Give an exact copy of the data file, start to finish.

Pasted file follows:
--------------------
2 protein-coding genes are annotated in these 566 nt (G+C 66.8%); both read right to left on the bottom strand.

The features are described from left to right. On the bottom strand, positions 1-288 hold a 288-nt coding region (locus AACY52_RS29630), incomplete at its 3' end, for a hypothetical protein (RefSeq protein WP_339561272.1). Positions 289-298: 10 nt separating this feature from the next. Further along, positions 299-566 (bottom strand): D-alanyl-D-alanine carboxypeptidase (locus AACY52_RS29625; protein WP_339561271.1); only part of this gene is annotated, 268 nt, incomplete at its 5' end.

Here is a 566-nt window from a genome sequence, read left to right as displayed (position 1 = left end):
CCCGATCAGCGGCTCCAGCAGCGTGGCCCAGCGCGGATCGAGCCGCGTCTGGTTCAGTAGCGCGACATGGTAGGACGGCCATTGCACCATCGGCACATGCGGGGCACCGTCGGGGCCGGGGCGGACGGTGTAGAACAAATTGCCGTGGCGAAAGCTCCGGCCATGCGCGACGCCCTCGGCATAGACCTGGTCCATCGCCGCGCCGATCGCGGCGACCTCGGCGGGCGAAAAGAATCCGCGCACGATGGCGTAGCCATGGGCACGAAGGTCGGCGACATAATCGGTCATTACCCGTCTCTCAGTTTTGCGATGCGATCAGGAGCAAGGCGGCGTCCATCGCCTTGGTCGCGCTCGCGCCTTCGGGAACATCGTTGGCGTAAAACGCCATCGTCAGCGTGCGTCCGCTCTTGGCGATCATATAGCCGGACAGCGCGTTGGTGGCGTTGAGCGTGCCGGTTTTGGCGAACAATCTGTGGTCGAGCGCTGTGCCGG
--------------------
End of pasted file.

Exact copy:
2 protein-coding genes are annotated in these 566 nt (G+C 66.8%); both read right to left on the bottom strand.

The features are described from left to right. On the bottom strand, positions 1-288 hold a 288-nt coding region (locus AACY52_RS29630), incomplete at its 3' end, for a hypothetical protein (RefSeq protein WP_339561272.1). Positions 289-298: 10 nt separating this feature from the next. Further along, positions 299-566 (bottom strand): D-alanyl-D-alanine carboxypeptidase (locus AACY52_RS29625; protein WP_339561271.1); only part of this gene is annotated, 268 nt, incomplete at its 5' end.

Here is a 566-nt window from a genome sequence, read left to right as displayed (position 1 = left end):
CCCGATCAGCGGCTCCAGCAGCGTGGCCCAGCGCGGATCGAGCCGCGTCTGGTTCAGTAGCGCGACATGGTAGGACGGCCATTGCACCATCGGCACATGCGGGGCACCGTCGGGGCCGGGGCGGACGGTGTAGAACAAATTGCCGTGGCGAAAGCTCCGGCCATGCGCGACGCCCTCGGCATAGACCTGGTCCATCGCCGCGCCGATCGCGGCGACCTCGGCGGGCGAAAAGAATCCGCGCACGATGGCGTAGCCATGGGCACGAAGGTCGGCGACATAATCGGTCATTACCCGTCTCTCAGTTTTGCGATGCGATCAGGAGCAAGGCGGCGTCCATCGCCTTGGTCGCGCTCGCGCCTTCGGGAACATCGTTGGCGTAAAACGCCATCGTCAGCGTGCGTCCGCTCTTGGCGATCATATAGCCGGACAGCGCGTTGGTGGCGTTGAGCGTGCCGGTTTTGGCGAACAATCTGTGGTCGAGCGCTGTGCCGG